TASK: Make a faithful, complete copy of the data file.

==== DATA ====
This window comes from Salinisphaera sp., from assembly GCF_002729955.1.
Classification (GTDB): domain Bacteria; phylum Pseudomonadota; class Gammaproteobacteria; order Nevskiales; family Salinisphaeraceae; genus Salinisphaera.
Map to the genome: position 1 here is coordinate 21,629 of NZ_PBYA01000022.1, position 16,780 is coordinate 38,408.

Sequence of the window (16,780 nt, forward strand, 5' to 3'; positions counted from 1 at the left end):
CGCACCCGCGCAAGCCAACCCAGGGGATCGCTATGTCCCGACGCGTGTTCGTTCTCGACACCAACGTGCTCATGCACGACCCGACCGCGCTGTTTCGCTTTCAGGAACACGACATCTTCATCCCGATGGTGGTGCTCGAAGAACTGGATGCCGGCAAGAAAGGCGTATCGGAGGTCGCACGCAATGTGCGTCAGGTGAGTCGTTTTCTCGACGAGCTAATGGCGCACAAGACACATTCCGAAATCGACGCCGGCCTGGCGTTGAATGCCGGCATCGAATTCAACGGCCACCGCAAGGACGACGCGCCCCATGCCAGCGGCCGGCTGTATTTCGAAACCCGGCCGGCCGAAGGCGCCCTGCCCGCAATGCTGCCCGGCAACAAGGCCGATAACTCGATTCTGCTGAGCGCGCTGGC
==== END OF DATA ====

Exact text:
This window comes from Salinisphaera sp., from assembly GCF_002729955.1.
Classification (GTDB): domain Bacteria; phylum Pseudomonadota; class Gammaproteobacteria; order Nevskiales; family Salinisphaeraceae; genus Salinisphaera.
Map to the genome: position 1 here is coordinate 21,629 of NZ_PBYA01000022.1, position 16,780 is coordinate 38,408.

Sequence of the window (16,780 nt, forward strand, 5' to 3'; positions counted from 1 at the left end):
CGCACCCGCGCAAGCCAACCCAGGGGATCGCTATGTCCCGACGCGTGTTCGTTCTCGACACCAACGTGCTCATGCACGACCCGACCGCGCTGTTTCGCTTTCAGGAACACGACATCTTCATCCCGATGGTGGTGCTCGAAGAACTGGATGCCGGCAAGAAAGGCGTATCGGAGGTCGCACGCAATGTGCGTCAGGTGAGTCGTTTTCTCGACGAGCTAATGGCGCACAAGACACATTCCGAAATCGACGCCGGCCTGGCGTTGAATGCCGGCATCGAATTCAACGGCCACCGCAAGGACGACGCGCCCCATGCCAGCGGCCGGCTGTATTTCGAAACCCGGCCGGCCGAAGGCGCCCTGCCCGCAATGCTGCCCGGCAACAAGGCCGATAACTCGATTCTGCTGAGCGCGCTGGC